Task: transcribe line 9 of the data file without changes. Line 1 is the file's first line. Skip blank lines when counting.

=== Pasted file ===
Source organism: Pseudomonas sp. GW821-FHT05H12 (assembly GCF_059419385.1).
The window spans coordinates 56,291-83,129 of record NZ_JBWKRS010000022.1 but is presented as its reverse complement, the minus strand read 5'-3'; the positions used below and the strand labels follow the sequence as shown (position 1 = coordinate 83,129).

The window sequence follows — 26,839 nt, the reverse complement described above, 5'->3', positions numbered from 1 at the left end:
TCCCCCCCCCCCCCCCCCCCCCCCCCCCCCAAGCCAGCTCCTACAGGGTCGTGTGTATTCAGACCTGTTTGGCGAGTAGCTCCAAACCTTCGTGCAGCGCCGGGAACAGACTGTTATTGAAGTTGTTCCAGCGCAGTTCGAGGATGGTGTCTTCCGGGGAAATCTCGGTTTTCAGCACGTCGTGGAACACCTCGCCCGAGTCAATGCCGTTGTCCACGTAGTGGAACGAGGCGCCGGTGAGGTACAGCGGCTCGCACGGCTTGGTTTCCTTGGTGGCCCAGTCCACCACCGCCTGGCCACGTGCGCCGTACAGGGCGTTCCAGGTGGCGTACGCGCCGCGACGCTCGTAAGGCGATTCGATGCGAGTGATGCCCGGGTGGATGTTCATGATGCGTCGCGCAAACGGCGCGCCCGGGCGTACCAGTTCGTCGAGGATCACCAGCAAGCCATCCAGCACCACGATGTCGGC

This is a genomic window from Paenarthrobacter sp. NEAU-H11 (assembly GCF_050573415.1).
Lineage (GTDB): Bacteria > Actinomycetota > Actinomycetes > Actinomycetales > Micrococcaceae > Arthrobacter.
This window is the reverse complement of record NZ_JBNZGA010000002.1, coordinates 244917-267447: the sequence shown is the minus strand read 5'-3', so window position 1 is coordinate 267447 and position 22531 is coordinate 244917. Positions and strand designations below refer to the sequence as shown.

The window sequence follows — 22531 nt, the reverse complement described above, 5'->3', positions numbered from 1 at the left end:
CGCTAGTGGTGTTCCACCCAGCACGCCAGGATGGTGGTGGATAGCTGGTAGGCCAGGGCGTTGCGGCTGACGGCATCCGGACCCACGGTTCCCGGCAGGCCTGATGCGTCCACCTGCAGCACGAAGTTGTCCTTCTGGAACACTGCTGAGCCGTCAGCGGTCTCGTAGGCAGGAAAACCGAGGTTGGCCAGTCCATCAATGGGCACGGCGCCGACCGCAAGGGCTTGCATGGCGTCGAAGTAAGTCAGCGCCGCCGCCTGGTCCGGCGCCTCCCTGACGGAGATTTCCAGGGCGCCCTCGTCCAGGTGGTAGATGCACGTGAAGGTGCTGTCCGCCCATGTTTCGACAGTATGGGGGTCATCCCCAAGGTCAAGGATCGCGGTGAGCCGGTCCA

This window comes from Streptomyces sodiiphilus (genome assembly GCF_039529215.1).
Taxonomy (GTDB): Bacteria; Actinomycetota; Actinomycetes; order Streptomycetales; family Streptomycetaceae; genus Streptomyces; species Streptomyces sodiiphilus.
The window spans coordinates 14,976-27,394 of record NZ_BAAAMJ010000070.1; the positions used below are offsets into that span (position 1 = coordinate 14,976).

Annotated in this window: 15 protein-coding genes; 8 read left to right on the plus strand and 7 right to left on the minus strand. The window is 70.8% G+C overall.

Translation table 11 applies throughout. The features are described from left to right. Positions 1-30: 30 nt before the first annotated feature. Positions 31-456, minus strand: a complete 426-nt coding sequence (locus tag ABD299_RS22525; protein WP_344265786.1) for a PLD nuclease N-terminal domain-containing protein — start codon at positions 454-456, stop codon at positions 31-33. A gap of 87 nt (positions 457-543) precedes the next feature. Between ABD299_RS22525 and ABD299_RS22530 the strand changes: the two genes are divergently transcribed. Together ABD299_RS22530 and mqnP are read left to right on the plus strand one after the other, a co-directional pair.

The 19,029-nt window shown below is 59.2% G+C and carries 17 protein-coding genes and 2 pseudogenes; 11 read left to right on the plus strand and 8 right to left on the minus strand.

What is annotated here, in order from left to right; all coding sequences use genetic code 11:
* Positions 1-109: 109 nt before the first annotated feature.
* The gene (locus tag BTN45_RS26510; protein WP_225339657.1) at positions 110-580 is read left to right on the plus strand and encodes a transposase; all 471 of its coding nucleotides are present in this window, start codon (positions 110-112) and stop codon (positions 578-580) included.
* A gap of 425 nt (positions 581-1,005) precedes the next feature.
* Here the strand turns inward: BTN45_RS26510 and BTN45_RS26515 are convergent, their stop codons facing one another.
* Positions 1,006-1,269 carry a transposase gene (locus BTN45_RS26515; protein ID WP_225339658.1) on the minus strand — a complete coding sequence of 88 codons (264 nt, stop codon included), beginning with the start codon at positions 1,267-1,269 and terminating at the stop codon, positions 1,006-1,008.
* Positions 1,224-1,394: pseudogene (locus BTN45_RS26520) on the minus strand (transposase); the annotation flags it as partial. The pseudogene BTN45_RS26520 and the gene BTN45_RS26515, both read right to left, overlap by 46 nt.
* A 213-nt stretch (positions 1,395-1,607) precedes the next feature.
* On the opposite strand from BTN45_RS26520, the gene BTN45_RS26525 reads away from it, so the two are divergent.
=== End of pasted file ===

CGCTAGTGGTGTTCCACCCAGCACGCCAGGATGGTGGTGGATAGCTGGTAGGCCAGGGCGTTGCGGCTGACGGCATCCGGACCCACGGTTCCCGGCAGGCCTGATGCGTCCACCTGCAGCACGAAGTTGTCCTTCTGGAACACTGCTGAGCCGTCAGCGGTCTCGTAGGCAGGAAAACCGAGGTTGGCCAGTCCATCAATGGGCACGGCGCCGACCGCAAGGGCTTGCATGGCGTCGAAGTAAGTCAGCGCCGCCGCCTGGTCCGGCGCCTCCCTGACGGAGATTTCCAGGGCGCCCTCGTCCAGGTGGTAGATGCACGTGAAGGTGCTGTCCGCCCATGTTTCGACAGTATGGGGGTCATCCCCAAGGTCAAGGATCGCGGTGAGCCGGTCCA